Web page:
Title: One, Two, Buckle My Shoe
Author: Agatha Christie
Publication date: 14 October 2010
Length: 294 pages
Age group: Adult
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Even the great detective Hercule Poirot harboured a deep and abiding fear of the dentist, so it was with some trepidation that he arrived at the celebrated Mr Morley’s surgery for a dental examination. But what neither of them knew was that, only hours later, Poirot would be back to examine the dentist – found dead in his own surgery.
Turning to the other patients for answers, all Poirot finds are darker questions…
One, Two, Buckle My Shoe is another gripping story from the Queen of Crime and one I really enjoyed. I have to admit, it wasn’t one of my all time favourite Christie books (although I still think that it would be near impossible to write anything better than And Then There Were None), but the ending – or rather the way the murder has been planned and carried out – was genius and it still blew me away.
The set-up might be familiar to avid readers of Christie’s books: we’re in a dentist’s office, in a completely average house in central London. A house from which there is only one exit. There are no other entrances or hidden passages. None. And since no one could have entered the house without a key or being let in by the doorman (who was a hilarious character, by the way), we have a limited number of possible suspects. We’re sure right from the beginning that the murder must have been committed by either Mr Morley himself, or someone who had an appointment for that day. Including, of course, Hercule Poirot. The police seem to think it was suicide but Poirot can’t help wondering: why would a successful and relatively happy man like Mr Morley kill himself? Not only that but why would he do it during working hours? Why not wait until all her patients are gone? But if it was murder… who would want to kill him?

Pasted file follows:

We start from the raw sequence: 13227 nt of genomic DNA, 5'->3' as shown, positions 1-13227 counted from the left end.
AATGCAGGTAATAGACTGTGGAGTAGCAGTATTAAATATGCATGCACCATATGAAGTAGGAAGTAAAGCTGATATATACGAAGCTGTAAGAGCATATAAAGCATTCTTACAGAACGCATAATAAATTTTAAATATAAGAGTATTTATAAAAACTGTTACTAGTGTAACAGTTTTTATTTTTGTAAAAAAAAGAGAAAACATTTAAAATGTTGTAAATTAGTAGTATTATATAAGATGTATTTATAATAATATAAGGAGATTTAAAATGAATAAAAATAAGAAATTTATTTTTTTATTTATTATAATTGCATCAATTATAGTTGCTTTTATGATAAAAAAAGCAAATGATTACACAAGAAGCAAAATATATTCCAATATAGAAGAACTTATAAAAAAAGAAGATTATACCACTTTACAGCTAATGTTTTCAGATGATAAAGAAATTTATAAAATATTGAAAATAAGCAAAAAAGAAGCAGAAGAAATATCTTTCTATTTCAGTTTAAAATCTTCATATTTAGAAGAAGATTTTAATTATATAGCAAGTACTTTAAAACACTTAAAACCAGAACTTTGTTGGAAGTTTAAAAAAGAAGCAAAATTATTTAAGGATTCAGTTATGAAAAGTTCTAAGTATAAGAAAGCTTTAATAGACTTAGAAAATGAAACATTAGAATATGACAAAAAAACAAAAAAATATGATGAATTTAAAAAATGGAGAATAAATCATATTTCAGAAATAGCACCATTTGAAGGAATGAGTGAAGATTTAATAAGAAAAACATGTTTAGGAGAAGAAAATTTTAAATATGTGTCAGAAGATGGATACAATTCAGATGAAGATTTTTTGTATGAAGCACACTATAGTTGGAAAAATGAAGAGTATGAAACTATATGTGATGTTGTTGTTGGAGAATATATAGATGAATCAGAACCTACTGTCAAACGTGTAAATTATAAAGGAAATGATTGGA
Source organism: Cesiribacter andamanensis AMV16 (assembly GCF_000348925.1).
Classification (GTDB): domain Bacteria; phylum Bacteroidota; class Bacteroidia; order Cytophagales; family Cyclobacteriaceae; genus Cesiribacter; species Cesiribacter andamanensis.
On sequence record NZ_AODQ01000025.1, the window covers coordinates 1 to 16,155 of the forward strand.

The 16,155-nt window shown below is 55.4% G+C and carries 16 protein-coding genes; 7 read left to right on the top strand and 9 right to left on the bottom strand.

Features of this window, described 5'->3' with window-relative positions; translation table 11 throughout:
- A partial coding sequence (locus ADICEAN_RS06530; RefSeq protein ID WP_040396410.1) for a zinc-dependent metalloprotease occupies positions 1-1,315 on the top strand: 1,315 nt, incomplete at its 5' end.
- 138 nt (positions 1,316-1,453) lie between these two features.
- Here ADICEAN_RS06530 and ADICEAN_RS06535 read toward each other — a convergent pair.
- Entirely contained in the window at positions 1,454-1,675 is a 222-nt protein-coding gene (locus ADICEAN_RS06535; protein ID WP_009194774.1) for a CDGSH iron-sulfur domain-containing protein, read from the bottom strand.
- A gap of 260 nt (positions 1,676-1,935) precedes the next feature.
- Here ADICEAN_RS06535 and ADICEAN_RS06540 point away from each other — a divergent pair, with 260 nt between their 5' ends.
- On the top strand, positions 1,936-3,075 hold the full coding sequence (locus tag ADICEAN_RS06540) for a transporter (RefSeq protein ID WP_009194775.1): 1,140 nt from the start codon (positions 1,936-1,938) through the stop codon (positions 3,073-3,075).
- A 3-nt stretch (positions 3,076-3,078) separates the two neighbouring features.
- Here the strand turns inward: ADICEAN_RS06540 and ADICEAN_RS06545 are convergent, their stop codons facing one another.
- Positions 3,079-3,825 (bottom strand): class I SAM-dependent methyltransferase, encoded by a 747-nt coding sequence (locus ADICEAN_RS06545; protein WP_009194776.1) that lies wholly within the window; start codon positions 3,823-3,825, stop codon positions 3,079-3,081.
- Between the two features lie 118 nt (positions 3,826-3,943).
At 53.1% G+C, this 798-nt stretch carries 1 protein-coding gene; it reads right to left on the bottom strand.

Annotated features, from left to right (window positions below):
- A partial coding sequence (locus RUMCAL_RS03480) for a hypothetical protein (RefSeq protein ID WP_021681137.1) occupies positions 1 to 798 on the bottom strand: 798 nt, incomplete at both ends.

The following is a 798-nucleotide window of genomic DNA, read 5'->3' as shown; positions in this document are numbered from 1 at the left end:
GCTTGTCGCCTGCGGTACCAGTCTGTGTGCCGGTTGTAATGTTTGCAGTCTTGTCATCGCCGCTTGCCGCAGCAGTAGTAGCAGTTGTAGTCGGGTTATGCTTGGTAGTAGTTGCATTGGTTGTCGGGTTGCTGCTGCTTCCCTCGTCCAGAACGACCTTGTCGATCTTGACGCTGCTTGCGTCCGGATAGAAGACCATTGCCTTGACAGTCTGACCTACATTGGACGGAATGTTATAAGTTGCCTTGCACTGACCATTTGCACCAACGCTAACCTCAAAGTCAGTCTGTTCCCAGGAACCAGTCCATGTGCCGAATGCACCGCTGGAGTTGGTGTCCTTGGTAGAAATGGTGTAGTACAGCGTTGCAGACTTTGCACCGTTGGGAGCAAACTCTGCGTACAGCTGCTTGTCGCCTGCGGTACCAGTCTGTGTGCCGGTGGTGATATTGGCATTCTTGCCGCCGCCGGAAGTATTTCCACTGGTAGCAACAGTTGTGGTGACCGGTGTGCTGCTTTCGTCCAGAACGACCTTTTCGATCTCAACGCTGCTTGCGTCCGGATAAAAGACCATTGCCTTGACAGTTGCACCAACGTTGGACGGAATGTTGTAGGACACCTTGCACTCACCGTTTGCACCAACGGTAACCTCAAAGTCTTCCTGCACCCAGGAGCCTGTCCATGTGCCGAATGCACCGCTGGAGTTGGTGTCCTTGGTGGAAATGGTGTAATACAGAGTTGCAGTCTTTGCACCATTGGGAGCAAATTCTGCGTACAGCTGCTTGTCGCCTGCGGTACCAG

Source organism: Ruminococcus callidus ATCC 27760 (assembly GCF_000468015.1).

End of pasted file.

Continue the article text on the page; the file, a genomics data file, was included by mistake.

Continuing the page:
The reason why I’m a tiny bit disappointed by the killer’s identity is that I think we’ve had something like this in another story of Christie’s. I won’t say which one in case someone figures it out but yes, I’m pretty sure there was something similar in another book. When Poirot and Japp started talking to the suspects and visited this particular person, I was almost entirely sure they were looking at the murderer. Purely because it would have been so typical of Christie to give her murderer such characteristics and because, as I said, we’ve had something similar before. However, it wouldn’t be a regular Agatha Christie book if she didn’t make each and every character behave in a rather suspicious way, thus making us suspect each and every one of them in turn, so thank God it’s not that predictable. I also think that the mystery of how and particularly why s/he committed the murder would be quite difficult to solve so even if you manage to guess who the killer would be, the ending will still take you by surprise. All in all, I think it was definitely worth a read and the surprising ending made up for the murderer’s predictability.
“Mr Morley was not in the best of tempers at breakfast. He complained of the bacon, wondered why the coffee had to have the appearance of liquid mud, and remarked that breakfast cereals were each one worse than the last.
Mr Morley was a small man with a decided jaw and a pugnacious chin. His sister, who kept house for him, was a large woman rather like a female grenadier. She eyed her brother thoughtfully and asked whether the bath water had been cold again. Rather grudgingly, Mr Morley said it had not.“